IMG_8433AND… as of Saturday evening the deck was essentially completed (see photo at left); left- and right-side of the decking boards trimmed, and a skirt under the decking installed to hide brackets and lag bolts.  I needed to install one more handrail on the left side of the stairs and build the permanent railings (with balusters) and install lattice underneath, but it’s a functional deck that could weather the winter as is. The permanent railings will be a project for the autumn… no hurry.  We also need to redo the wooden walkway from the driveway to the base of the stairs.  Right now it’s a little askew as it sits aside the first segment of the walkway that is deeply embedded in the grass.  If we pull it up to align it better with the stairs it would sit crooked and look horrible since all the grass UNDER the walkway is dead.  We’ll probably reshuffle the two halves of the walkway to line up with the new stairs just before the snow flies so it’ll have all winter to resettle.

IMG_8460a-33pct20x - CopyrightSunday was a day of rest – we had a Sunday-to-Monday overnight visitor and extra guests for Sunday dinner (a big slab of Scottish salmon grilled to perfection, boiled Maine potatoes, and a delightful salad with multiple kinds of oil and vinegar for salad dressing) – but I spent most of the Monday holiday working some of the finishing touches for the deck – I installed the second railing on the steps, custom-cut and installed the last little piece of decking by the door, built a jig to standardize baluster placement on the permanent railings to be built, beveled all the 2-by-4s that will be used for the permanent railings, and installed the smallest part of the permanent railing (the segment with only two balusters) to the left of the stairs.  Monday night we went to Damariscotta River Grill to celebrate our postponed 40th anniversary dinner out.  A delightful day, with lots accomplished and lots enjoyed.

EPILOGUE #3 – 19-21 September Weekend 2014

This was supposed to be an alternative activity weekend, but I managed to squeeze in a little deck work on Saturday.  I came up Wednesday night to attend a talk in Brunswick ME given to the Maine AMC club by my brother-in-law, who has through-hiked the Appalachian Trail, the Pacific Crest Trail, and the Continental Divide Trail; the triple-crown of hiking. I tele-commuted Thursday and Friday, then Saturday was supposed to be a day at the Common Ground Country Fair, put on by the Maine Organic Farmers and Gardeners Association, but a migraine kyboshed that plan.

IMG_8518So Saturday was chore and puttering day. I picked up the mail at the post office; I brought trash and recycling to the transfer station; I dropped off the bags of deposit bottles at the grocery store; I picked up more 6-inch construction screws at the lumberyard for the deck railings; I configured a new weatherproof power-over-Ethernet webcam (Foscam FI9805E) that will eventually get mounted outside under the eaves and replace the webcam that’s inside the house looking out over the front yard. But I did find a bit of time to work on the deck too; I built and attached another section of permanent railing (see photo at right).

I was planning on working on the last two sections Sunday, but as of 8am Sunday morning it was raining, so I guess I won’t work on that today.  I won’t be up under the eaves on a ladder stringing Ethernet cable either.

EPILOGUE #4 (and last) – 3-5 October Weekend 2014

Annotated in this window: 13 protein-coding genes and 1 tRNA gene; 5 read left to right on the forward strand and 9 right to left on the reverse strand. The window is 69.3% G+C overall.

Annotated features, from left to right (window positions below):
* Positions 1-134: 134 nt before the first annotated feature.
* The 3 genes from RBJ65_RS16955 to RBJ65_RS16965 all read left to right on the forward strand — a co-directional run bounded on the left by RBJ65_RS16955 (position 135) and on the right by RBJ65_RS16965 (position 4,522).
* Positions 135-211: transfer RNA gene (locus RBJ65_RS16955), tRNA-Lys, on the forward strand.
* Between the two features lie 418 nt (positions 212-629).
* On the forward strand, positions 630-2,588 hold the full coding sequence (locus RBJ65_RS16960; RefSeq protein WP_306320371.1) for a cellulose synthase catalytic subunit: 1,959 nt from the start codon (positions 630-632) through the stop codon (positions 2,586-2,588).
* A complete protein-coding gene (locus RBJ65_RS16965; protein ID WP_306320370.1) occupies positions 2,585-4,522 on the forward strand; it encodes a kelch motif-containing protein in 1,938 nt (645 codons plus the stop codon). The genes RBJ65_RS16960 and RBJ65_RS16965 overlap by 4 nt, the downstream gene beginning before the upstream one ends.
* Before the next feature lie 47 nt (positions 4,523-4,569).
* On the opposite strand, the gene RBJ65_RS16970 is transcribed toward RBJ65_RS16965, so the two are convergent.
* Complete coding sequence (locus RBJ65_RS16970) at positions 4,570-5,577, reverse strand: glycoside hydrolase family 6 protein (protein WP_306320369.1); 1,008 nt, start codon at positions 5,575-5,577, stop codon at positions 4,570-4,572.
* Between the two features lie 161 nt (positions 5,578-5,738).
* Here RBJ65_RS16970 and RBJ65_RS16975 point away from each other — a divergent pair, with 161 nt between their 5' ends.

IMG_9196a-cClosure!  Completeness!  I finished the last two sections of railing Friday (3 October), and found and installed wooden end-caps for the railing posts Saturday.  I declare the deck done!  I’ll let it sit and season for the winter and paint the railings and skirt next spring or summer (not the walked-on surfaces; they’ll get clear water-seal).  We got the signed building permit on 9 July, literally “broke ground” by using the auger to drill the footing holes on 10 July, and put the finishing touches on the completed deck on 4 October.  Not bad for a construction project 160 miles from the primary residence!  I have to admit, I enjoyed this project!  I had to have a solid idea of how I wanted to build the entryway so I could draw it out and describe it on the building permit; I had to provide a list of materials on the permit so I had to know roughly how much of what kind of lumber to buy, and the work fell into clean delineated chunks (dig and pour the footings, build the frame, build the platform, build the stairs, build the railings).  Progress was made in weekend spurts, with extended (usually 2 week) breaks between, but I was down south at the primary residence so I didn’t have to see the unfinished work every day.

Cost of materials and tool rental and new saw blades and the building permit, etc. – in other words, the cost of the deck not counting labor – was $1,538.87.  I over-bought a bit on the pressure-treated wood (three extra 12-foot decking boards, two extra 8-foot 1x8s, six balusters) but not a lot.

EPILOGUE #5 (truly the last) – 30 August 2015

IIMG_20150830_154012319at’s the end of the following summer, the deck has seasoned, I filled most of the screw-holes with Plastic-Wood® a few weeks ago, sanding them smooth a few days ago, and we primed and painted the railings, kickboards, and skirts this weekend, finishing up today before I rode south on the DownEaster to get ready for the work week.  And here is how the final product looks:

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As always, I try to photo-document progress on projects like this, so the ever-expanding collection of photos with more detail can be seen here

Posted 12 July 2014 by Gene Vogt in Home Ownership, Maine, Newcastle, The Ballot Box